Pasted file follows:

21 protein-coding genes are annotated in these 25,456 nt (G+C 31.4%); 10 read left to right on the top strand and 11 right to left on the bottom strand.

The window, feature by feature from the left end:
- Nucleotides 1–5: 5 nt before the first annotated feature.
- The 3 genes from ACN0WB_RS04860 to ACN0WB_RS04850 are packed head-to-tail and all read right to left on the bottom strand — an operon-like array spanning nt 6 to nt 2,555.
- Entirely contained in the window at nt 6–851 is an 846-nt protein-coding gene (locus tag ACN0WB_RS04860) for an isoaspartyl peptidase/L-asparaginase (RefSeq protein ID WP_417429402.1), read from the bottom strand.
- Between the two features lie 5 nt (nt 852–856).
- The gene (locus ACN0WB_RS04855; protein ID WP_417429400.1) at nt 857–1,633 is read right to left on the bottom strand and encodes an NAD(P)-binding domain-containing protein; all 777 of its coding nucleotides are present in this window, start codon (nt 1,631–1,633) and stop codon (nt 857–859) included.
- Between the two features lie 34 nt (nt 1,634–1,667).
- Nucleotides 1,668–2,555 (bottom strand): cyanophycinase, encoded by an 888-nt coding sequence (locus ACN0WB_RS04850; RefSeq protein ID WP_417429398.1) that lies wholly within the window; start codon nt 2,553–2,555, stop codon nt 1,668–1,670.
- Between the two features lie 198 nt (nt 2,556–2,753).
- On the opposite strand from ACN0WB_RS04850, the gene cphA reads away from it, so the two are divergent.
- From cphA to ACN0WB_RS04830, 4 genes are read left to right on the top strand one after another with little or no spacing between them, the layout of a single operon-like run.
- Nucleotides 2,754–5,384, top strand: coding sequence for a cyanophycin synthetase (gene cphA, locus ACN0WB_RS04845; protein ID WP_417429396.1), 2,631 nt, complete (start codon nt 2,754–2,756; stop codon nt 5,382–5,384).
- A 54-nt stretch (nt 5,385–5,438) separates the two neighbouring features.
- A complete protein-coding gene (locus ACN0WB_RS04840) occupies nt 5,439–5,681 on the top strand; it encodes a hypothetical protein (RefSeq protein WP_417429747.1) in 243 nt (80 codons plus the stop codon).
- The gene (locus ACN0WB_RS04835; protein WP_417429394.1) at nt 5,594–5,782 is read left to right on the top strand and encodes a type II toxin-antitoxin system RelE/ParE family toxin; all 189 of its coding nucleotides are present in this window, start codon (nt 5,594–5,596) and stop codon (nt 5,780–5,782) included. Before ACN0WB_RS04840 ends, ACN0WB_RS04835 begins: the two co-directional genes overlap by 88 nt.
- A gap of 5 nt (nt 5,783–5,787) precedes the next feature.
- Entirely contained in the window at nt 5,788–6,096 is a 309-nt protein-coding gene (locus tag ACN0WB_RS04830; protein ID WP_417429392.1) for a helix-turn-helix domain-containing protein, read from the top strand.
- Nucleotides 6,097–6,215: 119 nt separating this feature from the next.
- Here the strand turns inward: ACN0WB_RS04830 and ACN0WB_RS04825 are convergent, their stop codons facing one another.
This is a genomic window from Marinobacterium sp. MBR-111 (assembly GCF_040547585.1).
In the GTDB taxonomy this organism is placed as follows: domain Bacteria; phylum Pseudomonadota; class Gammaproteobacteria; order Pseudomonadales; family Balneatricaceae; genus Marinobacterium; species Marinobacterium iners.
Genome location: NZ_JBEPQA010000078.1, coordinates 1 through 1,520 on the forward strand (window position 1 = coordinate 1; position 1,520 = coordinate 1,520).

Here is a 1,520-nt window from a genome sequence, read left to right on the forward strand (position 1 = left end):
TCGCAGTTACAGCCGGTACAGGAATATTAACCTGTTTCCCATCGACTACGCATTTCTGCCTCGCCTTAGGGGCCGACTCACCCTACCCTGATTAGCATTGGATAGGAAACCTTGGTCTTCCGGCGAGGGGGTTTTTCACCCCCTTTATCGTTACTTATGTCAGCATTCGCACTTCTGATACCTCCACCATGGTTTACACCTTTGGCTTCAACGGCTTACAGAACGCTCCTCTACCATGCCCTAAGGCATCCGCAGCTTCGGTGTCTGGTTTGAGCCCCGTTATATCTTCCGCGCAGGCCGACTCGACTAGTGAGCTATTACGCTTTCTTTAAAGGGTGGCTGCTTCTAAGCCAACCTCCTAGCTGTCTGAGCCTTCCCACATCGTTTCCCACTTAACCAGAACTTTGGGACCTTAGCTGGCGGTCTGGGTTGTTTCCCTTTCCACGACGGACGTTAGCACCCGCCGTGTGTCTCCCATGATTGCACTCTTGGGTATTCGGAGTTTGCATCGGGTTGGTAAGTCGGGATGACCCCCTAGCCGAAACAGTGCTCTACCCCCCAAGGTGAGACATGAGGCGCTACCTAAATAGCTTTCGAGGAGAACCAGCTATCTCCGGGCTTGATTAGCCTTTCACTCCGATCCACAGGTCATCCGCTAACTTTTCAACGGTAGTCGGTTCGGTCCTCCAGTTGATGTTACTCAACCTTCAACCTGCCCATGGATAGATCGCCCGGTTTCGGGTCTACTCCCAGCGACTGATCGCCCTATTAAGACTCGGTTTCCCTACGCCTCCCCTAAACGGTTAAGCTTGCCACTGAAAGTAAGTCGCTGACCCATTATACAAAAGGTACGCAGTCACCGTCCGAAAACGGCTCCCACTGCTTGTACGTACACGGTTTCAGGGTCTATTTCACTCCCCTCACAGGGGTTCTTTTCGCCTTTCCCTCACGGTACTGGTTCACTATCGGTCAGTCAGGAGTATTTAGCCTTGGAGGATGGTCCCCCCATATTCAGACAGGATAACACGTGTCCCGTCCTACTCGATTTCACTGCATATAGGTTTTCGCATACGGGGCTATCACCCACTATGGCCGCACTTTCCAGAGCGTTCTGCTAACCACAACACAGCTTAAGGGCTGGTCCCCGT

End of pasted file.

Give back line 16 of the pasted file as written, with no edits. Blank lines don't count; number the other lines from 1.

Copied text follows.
- The gene (locus ACN0WB_RS04835; protein WP_417429394.1) at nt 5,594–5,782 is read left to right on the top strand and encodes a type II toxin-antitoxin system RelE/ParE family toxin; all 189 of its coding nucleotides are present in this window, start codon (nt 5,594–5,596) and stop codon (nt 5,780–5,782) included. Before ACN0WB_RS04840 ends, ACN0WB_RS04835 begins: the two co-directional genes overlap by 88 nt.